The Royal Palace in Stockholm (or Slottet, in Swedish) is the main representative building of the Swedish monarchy. It is located in the Slottsbacken area, in Gamla Stan, and has more than 600 rooms.
The first building that was in this place was a fortress with a central tower built in the 13th century by Birger Jarl to defend Lake M?lar. The fortress grew into a palace, called Tre Kronor ("Three Crowns") in honor of the spiers of the central tower.
At the end of the 16th century, many works were done to transform the old fortress into a Renaissance-style palace under the reign of King John III. In 1690, it was decided to rebuild the palace in baroque style following a design by Nicodemus Tessin the Younger. In 1692, work began in the northern area. It was completed in 1697, but much of the palace collapsed due to a fire on May 7, 1697.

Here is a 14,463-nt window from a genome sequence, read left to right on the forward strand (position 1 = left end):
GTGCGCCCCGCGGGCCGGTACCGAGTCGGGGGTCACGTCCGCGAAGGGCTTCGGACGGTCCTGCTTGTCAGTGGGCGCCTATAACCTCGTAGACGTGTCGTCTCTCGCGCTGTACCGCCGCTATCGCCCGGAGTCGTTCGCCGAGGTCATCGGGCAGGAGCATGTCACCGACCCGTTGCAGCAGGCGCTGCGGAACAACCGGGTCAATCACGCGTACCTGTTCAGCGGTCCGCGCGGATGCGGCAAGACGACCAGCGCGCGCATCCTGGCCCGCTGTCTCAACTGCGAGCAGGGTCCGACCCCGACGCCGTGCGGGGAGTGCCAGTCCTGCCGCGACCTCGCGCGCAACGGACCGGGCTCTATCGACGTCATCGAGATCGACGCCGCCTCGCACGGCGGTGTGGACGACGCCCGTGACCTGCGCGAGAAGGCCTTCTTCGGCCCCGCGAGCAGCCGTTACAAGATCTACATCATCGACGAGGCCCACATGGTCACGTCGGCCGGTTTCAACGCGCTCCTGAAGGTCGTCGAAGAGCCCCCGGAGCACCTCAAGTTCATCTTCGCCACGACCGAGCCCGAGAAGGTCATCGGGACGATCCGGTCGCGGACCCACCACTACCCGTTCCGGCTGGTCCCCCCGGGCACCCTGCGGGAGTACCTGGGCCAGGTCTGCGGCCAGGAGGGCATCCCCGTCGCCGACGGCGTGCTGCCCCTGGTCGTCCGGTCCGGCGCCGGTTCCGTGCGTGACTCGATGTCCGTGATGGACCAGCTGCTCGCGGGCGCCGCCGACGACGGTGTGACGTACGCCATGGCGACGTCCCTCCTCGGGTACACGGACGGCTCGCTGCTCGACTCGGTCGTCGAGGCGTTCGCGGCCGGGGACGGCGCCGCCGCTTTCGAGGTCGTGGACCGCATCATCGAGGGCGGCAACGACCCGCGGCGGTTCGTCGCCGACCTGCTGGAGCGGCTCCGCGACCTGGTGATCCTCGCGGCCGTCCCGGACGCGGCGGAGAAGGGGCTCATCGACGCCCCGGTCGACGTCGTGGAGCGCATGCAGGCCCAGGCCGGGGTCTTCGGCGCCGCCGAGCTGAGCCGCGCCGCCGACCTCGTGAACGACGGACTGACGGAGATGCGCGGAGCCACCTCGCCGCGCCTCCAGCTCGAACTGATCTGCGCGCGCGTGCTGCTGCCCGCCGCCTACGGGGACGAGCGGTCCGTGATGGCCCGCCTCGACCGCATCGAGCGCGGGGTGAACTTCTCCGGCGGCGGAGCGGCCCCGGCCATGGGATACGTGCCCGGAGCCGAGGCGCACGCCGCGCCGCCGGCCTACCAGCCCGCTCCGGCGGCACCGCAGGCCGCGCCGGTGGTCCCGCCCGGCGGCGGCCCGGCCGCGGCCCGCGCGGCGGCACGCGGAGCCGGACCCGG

The current palace was built by Nicodemus Tessin the Younger just after the fire, with semicircle-shaped wings around the western courtyard completed in 1734, the palace church completed in the 1740s, and the exterior completed in 1754. The royal family He moved to the palace where the construction works of the southwest, southeast, and northwest wings had already been completed. The northwest wing was completed in 1760. In the north, the Lejonbacken ("Batter of the lion") was built between 1824 and 1830. Its name comes from the lion-shaped sculptures there.